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October 11, 2012

Board reviews revised sign law


— The board of trustees met in a special session last Friday morning to review the revised village sign law. The mayor and trustees decided on some changes — primarily in the regulation of event or personal point of view signs.

The revised law is the result of 18 months work by the planning board to update the current law.

Planning board chairman Charlie Hill told the mayor and trustees that part of the impetus for the revision came about when, a year-and-a-half ago, the planning board began to worry about new types of signs coming into more widespread use. Some of them were illuminated moving or animated signs.

“They were non-traditional signs. Signs that didn’t fit in our sign law,” Hill said. “There were all kinds of new technologies coming on board. The board got kind of scared and said if this is the future, we’d better be ready for it.”

While many of the potential changes will be reviewed and discussed during the next board of trustees meeting, members did make some changes to law dealing with event of personal point of view signs.

Mayor Jeff Katz told Hill that it was a freedom of speech issue and he was uncomfortable with a restriction on the number of event or personal point of view signs a person could place in his or her yard.

Hill said the courts have ruled that municipalities may establish reasonable standards to regulate that category of sign as long as the regulations were content neutral.

“What we’re proposing takes the content out of it,” Hill said.

“I have a concern that I could have only one sign,” said Trustee Ellen Tillapaugh.

That concern was echoed by Trustee Lynne Mebust, who said, she was “uncomfortable limiting the number of signs people can put up.”

Board members decided to remove the limit on the number of event or personal point of view signs.

The board also discussed the sign holders directing people to businesses on Main and Pioneer streets.

Trustee Cindy Falk commented that she didn’t think sign holders and the placard signs they hold are effective. She also said the village has not followed through on maintenance the way it was supposed to.

“The holders have declined due to a lack of maintenance,” Falk said.

Tillapaugh said she believed the signs are attractive and Trustee Jim Dean said he thought that to not have them would be “a negative.”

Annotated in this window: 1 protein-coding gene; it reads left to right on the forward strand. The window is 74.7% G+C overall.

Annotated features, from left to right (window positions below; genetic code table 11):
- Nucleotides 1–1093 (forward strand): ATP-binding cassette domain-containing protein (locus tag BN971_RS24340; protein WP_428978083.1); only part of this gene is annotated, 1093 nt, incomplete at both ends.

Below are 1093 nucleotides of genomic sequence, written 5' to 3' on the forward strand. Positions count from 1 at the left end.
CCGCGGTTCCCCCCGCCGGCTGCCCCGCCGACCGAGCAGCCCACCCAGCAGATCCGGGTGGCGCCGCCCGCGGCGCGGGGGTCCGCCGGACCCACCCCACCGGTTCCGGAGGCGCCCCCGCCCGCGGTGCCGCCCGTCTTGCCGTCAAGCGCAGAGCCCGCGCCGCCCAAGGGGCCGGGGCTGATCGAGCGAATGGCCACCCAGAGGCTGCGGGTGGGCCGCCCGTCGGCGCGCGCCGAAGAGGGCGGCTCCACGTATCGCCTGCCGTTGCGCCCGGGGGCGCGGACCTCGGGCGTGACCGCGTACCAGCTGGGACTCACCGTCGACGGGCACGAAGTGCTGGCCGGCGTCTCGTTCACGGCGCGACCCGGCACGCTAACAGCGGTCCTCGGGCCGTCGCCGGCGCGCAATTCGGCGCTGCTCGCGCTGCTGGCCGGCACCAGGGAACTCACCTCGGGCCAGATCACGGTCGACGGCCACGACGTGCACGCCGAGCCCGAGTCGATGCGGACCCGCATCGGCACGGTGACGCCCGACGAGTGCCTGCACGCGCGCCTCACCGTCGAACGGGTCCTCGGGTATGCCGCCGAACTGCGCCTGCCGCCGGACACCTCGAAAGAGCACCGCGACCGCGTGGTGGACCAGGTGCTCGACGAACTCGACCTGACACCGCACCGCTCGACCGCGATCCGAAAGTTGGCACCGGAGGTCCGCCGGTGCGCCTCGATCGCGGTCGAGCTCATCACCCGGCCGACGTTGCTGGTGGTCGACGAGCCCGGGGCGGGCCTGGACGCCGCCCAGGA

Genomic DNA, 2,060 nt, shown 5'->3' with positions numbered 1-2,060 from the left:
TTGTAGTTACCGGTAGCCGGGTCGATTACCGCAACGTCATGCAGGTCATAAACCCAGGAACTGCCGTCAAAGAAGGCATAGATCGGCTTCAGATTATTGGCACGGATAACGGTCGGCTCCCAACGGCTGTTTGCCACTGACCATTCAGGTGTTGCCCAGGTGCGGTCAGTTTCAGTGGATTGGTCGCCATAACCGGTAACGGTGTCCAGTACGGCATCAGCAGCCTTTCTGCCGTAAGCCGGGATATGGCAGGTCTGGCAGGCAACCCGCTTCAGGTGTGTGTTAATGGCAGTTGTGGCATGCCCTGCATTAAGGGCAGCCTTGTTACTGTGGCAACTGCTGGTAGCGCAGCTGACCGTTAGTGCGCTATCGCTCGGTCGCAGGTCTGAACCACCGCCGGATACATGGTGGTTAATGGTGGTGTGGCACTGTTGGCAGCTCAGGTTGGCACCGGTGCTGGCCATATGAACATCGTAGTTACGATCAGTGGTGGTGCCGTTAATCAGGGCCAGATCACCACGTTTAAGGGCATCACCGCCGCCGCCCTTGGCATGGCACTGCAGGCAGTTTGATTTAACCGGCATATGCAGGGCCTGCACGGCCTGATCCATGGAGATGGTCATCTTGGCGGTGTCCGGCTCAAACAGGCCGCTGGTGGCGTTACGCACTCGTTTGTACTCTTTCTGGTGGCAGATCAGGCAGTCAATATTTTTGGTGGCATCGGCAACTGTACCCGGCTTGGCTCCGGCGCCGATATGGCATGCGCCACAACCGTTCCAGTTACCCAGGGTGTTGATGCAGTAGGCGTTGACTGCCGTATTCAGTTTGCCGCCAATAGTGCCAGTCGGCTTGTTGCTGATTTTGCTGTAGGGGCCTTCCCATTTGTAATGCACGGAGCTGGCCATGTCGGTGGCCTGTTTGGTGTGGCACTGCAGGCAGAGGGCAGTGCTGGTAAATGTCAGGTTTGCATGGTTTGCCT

Katz also asked Hill if it would be possible streamline the process and allow people to skip coming to planning board for approval if they were going to use a legal sign that was properly sized.

Hill said there is still the requirement that the sign’s color scheme has to be compatible with the building on which it is placed so that it does not detract from the architecture of the building.

Trustee Frank Capozza said he would love to allow people to go without coming to the planning board for approval, but was uncertain if that was a good idea.

Dean also registered some concern. He suggested making the review faster, but still require applicants to come to the planning board.

Katz said he would like to see the process work smoother for the applicant.

When the planning board held a public informational meeting about the revised sign law, Capozza asked about window signs affixed to the glass and why they were limited to 25 percent of the area of the glass and brought it up again during Friday’s meeting.

Why limit it to 25 percent if a business owner can hang a sign just inside the glass and cover the entire window? Capozza asked.

Hill said it’s a legitimate question and that window signs have been treated in many different ways.

“It’s kind of been a very, very loose situation,” Hill said.

The planning board exempted the display area inside the window and regulates only two things — neon signs in the display and the sign affixed to the window glass.

“My view is leave out the ‘less than 25 percent,’” Capozza said.

“We did not think it was appropriate to block off the entire window surface,” Hill said. “Out best judgment was 25 percent.”

“I believe there are health and safety issues,” Falk said.

Mebust said she would agree with Capozza. If it is not an issue now, she thinks it is unlikely business owners will do it now, especially if they can hang something just inside the window and cover the entire area.